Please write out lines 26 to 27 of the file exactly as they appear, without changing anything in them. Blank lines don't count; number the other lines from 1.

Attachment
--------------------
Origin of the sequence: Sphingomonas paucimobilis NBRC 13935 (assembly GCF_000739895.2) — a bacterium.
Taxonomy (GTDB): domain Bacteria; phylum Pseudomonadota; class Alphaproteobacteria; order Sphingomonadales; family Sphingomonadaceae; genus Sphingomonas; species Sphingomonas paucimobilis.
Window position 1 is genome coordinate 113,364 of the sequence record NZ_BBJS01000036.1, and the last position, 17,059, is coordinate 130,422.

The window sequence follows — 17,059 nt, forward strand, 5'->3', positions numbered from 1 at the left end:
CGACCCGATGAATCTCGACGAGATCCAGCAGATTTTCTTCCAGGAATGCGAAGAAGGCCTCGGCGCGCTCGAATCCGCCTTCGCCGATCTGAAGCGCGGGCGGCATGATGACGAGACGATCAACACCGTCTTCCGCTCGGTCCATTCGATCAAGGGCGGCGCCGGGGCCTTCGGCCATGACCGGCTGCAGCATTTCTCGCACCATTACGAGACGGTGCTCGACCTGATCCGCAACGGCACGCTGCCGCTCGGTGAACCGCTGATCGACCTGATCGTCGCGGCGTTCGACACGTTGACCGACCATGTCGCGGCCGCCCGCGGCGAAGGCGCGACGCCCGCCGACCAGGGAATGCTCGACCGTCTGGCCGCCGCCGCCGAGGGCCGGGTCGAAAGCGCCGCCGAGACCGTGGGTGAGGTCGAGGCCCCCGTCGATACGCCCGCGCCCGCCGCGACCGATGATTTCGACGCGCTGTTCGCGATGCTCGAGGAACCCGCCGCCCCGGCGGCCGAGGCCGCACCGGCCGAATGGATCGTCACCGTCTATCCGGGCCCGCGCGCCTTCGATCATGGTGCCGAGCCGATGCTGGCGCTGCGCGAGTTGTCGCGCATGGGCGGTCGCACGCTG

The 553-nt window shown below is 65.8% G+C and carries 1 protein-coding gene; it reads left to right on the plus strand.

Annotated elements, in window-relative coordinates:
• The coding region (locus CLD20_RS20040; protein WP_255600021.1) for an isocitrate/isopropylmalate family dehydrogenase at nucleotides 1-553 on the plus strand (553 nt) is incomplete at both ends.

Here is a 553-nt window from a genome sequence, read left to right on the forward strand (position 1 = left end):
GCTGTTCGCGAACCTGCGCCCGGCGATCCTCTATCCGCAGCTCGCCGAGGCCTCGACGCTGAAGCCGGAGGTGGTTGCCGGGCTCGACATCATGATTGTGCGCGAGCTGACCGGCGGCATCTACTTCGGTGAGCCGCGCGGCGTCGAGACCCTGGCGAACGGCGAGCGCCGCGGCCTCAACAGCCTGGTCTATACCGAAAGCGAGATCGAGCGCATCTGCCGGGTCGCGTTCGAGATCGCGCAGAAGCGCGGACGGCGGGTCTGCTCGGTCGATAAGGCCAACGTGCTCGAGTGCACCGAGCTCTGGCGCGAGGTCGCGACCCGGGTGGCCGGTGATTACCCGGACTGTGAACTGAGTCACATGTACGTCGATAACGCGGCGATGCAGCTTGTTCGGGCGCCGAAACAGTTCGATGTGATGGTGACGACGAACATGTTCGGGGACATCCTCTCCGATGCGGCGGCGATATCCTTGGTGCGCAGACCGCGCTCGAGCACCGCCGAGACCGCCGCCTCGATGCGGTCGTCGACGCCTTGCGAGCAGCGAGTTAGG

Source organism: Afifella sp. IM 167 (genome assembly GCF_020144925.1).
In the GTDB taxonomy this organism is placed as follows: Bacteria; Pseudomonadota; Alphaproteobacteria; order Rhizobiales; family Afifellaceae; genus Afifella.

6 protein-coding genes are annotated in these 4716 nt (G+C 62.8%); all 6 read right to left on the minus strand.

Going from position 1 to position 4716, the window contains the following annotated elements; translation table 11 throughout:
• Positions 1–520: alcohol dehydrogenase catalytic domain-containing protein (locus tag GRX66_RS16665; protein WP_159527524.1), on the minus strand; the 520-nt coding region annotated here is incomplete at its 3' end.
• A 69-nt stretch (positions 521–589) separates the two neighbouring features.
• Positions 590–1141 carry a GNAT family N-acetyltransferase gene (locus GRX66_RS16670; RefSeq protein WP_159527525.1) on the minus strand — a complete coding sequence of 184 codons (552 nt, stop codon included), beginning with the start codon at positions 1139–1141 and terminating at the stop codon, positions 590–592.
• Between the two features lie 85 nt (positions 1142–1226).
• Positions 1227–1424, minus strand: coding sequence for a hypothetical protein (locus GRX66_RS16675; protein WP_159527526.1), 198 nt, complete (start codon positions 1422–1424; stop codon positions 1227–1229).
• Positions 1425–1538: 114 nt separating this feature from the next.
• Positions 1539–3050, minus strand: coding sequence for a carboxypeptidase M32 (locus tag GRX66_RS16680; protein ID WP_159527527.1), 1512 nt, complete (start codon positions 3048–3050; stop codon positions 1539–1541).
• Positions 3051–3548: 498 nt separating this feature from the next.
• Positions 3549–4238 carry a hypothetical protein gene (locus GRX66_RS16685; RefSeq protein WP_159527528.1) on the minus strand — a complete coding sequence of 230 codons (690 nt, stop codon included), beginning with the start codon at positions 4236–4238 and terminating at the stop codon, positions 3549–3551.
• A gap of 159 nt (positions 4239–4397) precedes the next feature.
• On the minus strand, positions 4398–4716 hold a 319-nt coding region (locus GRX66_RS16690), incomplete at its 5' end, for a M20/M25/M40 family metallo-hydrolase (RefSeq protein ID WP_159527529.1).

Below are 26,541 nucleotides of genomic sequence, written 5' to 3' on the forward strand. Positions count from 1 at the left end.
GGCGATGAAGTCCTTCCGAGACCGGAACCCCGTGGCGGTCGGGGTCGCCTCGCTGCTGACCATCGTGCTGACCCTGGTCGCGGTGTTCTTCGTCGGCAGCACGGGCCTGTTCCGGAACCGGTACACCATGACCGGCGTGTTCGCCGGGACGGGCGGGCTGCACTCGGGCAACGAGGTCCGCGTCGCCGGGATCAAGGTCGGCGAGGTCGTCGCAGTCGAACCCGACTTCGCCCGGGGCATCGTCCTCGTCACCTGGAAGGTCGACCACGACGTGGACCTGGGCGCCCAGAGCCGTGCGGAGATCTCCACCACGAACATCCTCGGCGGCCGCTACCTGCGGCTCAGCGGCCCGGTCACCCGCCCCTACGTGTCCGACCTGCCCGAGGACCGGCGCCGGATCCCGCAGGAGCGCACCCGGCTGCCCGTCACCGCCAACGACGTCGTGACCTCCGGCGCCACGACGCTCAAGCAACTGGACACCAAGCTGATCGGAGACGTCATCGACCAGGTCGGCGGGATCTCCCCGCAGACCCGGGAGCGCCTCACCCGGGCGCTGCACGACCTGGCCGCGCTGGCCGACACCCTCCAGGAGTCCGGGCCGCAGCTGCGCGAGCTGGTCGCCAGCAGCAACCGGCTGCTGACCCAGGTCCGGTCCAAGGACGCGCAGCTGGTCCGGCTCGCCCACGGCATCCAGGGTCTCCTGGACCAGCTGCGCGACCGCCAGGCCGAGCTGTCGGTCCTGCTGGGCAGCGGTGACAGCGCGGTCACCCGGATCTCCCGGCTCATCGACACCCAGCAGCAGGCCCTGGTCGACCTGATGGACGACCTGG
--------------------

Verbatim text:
Below are 26,541 nucleotides of genomic sequence, written 5' to 3' on the forward strand. Positions count from 1 at the left end.
GGCGATGAAGTCCTTCCGAGACCGGAACCCCGTGGCGGTCGGGGTCGCCTCGCTGCTGACCATCGTGCTGACCCTGGTCGCGGTGTTCTTCGTCGGCAGCACGGGCCTGTTCCGGAACCGGTACACCATGACCGGCGTGTTCGCCGGGACGGGCGGGCTGCACTCGGGCAACGAGGTCCGCGTCGCCGGGATCAAGGTCGGCGAGGTCGTCGCAGTCGAACCCGACTTCGCCCGGGGCATCGTCCTCGTCACCTGGAAGGTCGACCACGACGTGGACCTGGGCGCCCAGAGCCGTGCGGAGATCTCCACCACGAACATCCTCGGCGGCCGCTACCTGCGGCTCAGCGGCCCGGTCACCCGCCCCTACGTGTCCGACCTGCCCGAGGACCGGCGCCGGATCCCGCAGGAGCGCACCCGGCTGCCCGTCACCGCCAACGACGTCGTGACCTCCGGCGCCACGACGCTCAAGCAACTGGACACCAAGCTGATCGGAGACGTCATCGACCAGGTCGGCGGGATCTCCCCGCAGACCCGGGAGCGCCTCACCCGGGCGCTGCACGACCTGGCCGCGCTGGCCGACACCCTCCAGGAGTCCGGGCCGCAGCTGCGCGAGCTGGTCGCCAGCAGCAACCGGCTGCTGACCCAGGTCCGGTCCAAGGACGCGCAGCTGGTCCGGCTCGCCCACGGCATCCAGGGTCTCCTGGACCAGCTGCGCGACCGCCAGGCCGAGCTGTCGGTCCTGCTGGGCAGCGGTGACAGCGCGGTCACCCGGATCTCCCGGCTCATCGACACCCAGCAGCAGGCCCTGGTCGACCTGATGGACGACCTGG